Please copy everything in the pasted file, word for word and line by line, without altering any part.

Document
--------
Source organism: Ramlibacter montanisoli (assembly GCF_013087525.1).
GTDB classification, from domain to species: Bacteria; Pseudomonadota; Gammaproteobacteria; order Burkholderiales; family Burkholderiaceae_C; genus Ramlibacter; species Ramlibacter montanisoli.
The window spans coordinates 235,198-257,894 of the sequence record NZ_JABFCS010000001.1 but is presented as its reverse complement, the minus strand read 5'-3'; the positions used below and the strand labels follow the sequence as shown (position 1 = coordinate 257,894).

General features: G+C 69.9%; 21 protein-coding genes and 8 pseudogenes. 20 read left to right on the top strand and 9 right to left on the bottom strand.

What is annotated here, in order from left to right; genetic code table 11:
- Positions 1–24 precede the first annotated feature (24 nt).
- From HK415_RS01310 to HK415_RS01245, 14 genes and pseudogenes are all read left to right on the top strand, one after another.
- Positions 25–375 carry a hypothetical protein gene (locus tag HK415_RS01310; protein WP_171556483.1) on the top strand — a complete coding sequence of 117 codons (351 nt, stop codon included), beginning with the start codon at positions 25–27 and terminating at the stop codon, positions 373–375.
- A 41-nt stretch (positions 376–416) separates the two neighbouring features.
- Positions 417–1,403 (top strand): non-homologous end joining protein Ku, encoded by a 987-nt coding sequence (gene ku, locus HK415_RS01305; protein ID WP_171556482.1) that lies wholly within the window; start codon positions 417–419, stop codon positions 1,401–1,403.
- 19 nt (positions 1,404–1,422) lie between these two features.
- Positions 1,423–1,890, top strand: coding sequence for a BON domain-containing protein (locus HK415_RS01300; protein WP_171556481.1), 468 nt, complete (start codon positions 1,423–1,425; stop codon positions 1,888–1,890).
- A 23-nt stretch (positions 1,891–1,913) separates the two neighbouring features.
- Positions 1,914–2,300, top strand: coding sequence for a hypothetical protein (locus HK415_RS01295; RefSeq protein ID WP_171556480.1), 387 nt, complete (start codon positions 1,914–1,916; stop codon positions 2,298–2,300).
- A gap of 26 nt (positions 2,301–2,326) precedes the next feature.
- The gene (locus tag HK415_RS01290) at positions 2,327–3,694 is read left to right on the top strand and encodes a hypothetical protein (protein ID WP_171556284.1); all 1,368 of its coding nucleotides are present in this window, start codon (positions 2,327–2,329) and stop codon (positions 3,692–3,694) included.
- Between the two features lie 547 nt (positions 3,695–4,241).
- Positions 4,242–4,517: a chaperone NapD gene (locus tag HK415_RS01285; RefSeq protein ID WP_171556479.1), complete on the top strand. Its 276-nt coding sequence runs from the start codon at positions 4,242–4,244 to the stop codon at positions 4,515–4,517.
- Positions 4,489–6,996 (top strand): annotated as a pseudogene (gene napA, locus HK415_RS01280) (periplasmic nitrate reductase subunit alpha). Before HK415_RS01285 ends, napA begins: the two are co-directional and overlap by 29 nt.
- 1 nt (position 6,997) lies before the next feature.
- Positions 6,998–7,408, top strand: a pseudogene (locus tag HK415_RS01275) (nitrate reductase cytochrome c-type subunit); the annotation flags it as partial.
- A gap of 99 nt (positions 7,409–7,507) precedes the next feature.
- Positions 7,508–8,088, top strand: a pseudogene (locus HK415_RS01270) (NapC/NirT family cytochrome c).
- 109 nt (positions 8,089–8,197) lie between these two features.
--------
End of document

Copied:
Source organism: Ramlibacter montanisoli (assembly GCF_013087525.1).
GTDB classification, from domain to species: Bacteria; Pseudomonadota; Gammaproteobacteria; order Burkholderiales; family Burkholderiaceae_C; genus Ramlibacter; species Ramlibacter montanisoli.
The window spans coordinates 235,198-257,894 of the sequence record NZ_JABFCS010000001.1 but is presented as its reverse complement, the minus strand read 5'-3'; the positions used below and the strand labels follow the sequence as shown (position 1 = coordinate 257,894).

General features: G+C 69.9%; 21 protein-coding genes and 8 pseudogenes. 20 read left to right on the top strand and 9 right to left on the bottom strand.

What is annotated here, in order from left to right; genetic code table 11:
- Positions 1–24 precede the first annotated feature (24 nt).
- From HK415_RS01310 to HK415_RS01245, 14 genes and pseudogenes are all read left to right on the top strand, one after another.
- Positions 25–375 carry a hypothetical protein gene (locus tag HK415_RS01310; protein WP_171556483.1) on the top strand — a complete coding sequence of 117 codons (351 nt, stop codon included), beginning with the start codon at positions 25–27 and terminating at the stop codon, positions 373–375.
- A 41-nt stretch (positions 376–416) separates the two neighbouring features.
- Positions 417–1,403 (top strand): non-homologous end joining protein Ku, encoded by a 987-nt coding sequence (gene ku, locus HK415_RS01305; protein ID WP_171556482.1) that lies wholly within the window; start codon positions 417–419, stop codon positions 1,401–1,403.
- 19 nt (positions 1,404–1,422) lie between these two features.
- Positions 1,423–1,890, top strand: coding sequence for a BON domain-containing protein (locus HK415_RS01300; protein WP_171556481.1), 468 nt, complete (start codon positions 1,423–1,425; stop codon positions 1,888–1,890).
- A 23-nt stretch (positions 1,891–1,913) separates the two neighbouring features.
- Positions 1,914–2,300, top strand: coding sequence for a hypothetical protein (locus HK415_RS01295; RefSeq protein ID WP_171556480.1), 387 nt, complete (start codon positions 1,914–1,916; stop codon positions 2,298–2,300).
- A gap of 26 nt (positions 2,301–2,326) precedes the next feature.
- The gene (locus tag HK415_RS01290) at positions 2,327–3,694 is read left to right on the top strand and encodes a hypothetical protein (protein ID WP_171556284.1); all 1,368 of its coding nucleotides are present in this window, start codon (positions 2,327–2,329) and stop codon (positions 3,692–3,694) included.
- Between the two features lie 547 nt (positions 3,695–4,241).
- Positions 4,242–4,517: a chaperone NapD gene (locus tag HK415_RS01285; RefSeq protein ID WP_171556479.1), complete on the top strand. Its 276-nt coding sequence runs from the start codon at positions 4,242–4,244 to the stop codon at positions 4,515–4,517.
- Positions 4,489–6,996 (top strand): annotated as a pseudogene (gene napA, locus HK415_RS01280) (periplasmic nitrate reductase subunit alpha). Before HK415_RS01285 ends, napA begins: the two are co-directional and overlap by 29 nt.
- 1 nt (position 6,997) lies before the next feature.
- Positions 6,998–7,408, top strand: a pseudogene (locus tag HK415_RS01275) (nitrate reductase cytochrome c-type subunit); the annotation flags it as partial.
- A gap of 99 nt (positions 7,409–7,507) precedes the next feature.
- Positions 7,508–8,088, top strand: a pseudogene (locus HK415_RS01270) (NapC/NirT family cytochrome c).
- 109 nt (positions 8,089–8,197) lie between these two features.